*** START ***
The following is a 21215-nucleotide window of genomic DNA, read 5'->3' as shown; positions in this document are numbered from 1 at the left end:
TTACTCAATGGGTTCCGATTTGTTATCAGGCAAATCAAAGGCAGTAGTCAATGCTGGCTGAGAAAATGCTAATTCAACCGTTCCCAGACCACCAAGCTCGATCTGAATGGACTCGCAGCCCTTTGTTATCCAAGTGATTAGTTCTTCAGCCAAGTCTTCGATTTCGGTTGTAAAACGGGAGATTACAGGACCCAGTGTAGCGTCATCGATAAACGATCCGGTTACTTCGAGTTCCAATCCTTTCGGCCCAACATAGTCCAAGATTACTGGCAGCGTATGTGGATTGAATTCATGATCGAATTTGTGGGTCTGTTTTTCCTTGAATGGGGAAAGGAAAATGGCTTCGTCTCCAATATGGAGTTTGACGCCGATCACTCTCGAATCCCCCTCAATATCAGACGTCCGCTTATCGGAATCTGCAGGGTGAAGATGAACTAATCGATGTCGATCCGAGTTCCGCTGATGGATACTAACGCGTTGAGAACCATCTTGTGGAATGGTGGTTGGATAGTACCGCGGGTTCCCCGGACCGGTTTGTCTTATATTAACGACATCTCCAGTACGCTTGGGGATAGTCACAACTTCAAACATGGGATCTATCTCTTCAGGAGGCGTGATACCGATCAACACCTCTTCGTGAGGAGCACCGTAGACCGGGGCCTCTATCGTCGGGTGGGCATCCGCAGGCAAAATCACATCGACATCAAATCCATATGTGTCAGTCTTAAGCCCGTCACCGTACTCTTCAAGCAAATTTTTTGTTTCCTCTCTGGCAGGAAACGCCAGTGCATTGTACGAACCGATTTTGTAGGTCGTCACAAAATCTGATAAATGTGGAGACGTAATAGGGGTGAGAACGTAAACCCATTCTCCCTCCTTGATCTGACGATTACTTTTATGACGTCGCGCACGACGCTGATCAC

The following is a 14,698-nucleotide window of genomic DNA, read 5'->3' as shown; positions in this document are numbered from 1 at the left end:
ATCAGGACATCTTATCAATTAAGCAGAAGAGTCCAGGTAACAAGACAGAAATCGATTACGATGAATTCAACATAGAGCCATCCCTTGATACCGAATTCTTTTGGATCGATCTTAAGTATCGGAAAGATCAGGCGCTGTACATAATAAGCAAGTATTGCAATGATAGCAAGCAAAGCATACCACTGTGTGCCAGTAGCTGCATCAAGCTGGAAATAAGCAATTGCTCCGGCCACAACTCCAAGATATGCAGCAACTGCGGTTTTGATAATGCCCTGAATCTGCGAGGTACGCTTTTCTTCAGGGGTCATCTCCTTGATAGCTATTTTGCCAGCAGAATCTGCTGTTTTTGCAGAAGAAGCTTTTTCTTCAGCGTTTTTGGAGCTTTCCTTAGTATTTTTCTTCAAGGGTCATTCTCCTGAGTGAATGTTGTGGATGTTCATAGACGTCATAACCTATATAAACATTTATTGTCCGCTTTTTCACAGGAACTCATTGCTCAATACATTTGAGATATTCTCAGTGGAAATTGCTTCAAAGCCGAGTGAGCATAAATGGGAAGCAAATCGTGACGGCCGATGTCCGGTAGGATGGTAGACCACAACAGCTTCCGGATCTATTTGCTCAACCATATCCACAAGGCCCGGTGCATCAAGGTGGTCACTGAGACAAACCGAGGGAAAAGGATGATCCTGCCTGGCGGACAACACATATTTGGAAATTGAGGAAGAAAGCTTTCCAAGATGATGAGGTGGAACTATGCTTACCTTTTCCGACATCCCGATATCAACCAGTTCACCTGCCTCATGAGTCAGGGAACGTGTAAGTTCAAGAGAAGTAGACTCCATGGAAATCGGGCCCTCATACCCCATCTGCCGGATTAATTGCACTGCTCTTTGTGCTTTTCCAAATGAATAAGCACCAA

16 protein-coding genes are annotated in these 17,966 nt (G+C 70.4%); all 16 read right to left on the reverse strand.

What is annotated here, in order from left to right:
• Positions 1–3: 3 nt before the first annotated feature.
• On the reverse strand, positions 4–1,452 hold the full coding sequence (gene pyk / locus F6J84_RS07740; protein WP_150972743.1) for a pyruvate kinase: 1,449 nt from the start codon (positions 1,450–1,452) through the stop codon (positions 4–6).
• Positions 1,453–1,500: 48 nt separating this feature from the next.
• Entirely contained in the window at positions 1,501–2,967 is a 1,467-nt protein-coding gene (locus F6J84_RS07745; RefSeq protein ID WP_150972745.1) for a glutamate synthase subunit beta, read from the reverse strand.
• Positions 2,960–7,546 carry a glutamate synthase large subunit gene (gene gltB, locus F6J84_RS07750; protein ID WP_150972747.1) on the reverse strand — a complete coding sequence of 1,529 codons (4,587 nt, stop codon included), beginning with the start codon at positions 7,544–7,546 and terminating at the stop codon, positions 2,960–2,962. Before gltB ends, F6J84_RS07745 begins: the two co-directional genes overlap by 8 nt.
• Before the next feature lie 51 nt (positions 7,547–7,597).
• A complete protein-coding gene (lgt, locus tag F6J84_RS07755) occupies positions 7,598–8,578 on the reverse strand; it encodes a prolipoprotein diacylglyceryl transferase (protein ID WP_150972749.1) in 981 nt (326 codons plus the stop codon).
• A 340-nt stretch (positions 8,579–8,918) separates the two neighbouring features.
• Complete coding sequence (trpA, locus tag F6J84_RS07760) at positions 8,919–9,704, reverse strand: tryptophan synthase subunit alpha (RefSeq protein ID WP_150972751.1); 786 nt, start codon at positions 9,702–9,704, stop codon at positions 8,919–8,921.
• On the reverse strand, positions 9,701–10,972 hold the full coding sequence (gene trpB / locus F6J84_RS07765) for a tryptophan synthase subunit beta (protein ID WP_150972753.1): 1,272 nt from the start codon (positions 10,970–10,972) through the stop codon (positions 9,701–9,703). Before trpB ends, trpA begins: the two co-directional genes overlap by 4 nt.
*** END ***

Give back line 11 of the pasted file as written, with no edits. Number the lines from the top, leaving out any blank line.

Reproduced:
• Positions 2,960–7,546 carry a glutamate synthase large subunit gene (gene gltB, locus F6J84_RS07750; protein ID WP_150972747.1) on the reverse strand — a complete coding sequence of 1,529 codons (4,587 nt, stop codon included), beginning with the start codon at positions 7,544–7,546 and terminating at the stop codon, positions 2,960–2,962. Before gltB ends, F6J84_RS07745 begins: the two co-directional genes overlap by 8 nt.